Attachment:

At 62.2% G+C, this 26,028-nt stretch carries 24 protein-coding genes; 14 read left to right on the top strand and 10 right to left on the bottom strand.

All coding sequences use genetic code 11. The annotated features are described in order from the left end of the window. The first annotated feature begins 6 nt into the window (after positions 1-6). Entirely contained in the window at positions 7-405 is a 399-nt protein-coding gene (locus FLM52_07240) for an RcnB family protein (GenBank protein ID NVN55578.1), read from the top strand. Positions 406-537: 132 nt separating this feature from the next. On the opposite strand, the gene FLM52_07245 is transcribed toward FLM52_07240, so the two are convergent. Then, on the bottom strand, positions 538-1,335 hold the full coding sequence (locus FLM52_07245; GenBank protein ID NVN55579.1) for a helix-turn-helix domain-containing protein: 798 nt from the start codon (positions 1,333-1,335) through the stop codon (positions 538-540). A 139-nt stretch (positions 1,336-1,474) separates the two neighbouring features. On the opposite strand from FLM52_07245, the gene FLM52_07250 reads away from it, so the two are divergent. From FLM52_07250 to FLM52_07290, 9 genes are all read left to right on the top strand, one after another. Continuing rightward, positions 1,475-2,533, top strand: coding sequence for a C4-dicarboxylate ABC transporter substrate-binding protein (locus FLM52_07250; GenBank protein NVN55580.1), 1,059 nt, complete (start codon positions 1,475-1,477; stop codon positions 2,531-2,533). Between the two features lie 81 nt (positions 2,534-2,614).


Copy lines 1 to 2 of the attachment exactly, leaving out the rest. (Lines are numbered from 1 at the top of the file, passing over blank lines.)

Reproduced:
At 62.2% G+C, this 26,028-nt stretch carries 24 protein-coding genes; 14 read left to right on the top strand and 10 right to left on the bottom strand.

All coding sequences use genetic code 11. The annotated features are described in order from the left end of the window. The first annotated feature begins 6 nt into the window (after positions 1-6). Entirely contained in the window at positions 7-405 is a 399-nt protein-coding gene (locus FLM52_07240) for an RcnB family protein (GenBank protein ID NVN55578.1), read from the top strand. Positions 406-537: 132 nt separating this feature from the next. On the opposite strand, the gene FLM52_07245 is transcribed toward FLM52_07240, so the two are convergent. Then, on the bottom strand, positions 538-1,335 hold the full coding sequence (locus FLM52_07245; GenBank protein ID NVN55579.1) for a helix-turn-helix domain-containing protein: 798 nt from the start codon (positions 1,333-1,335) through the stop codon (positions 538-540). A 139-nt stretch (positions 1,336-1,474) separates the two neighbouring features. On the opposite strand from FLM52_07245, the gene FLM52_07250 reads away from it, so the two are divergent. From FLM52_07250 to FLM52_07290, 9 genes are all read left to right on the top strand, one after another. Continuing rightward, positions 1,475-2,533, top strand: coding sequence for a C4-dicarboxylate ABC transporter substrate-binding protein (locus FLM52_07250; GenBank protein NVN55580.1), 1,059 nt, complete (start codon positions 1,475-1,477; stop codon positions 2,531-2,533). Between the two features lie 81 nt (positions 2,534-2,614).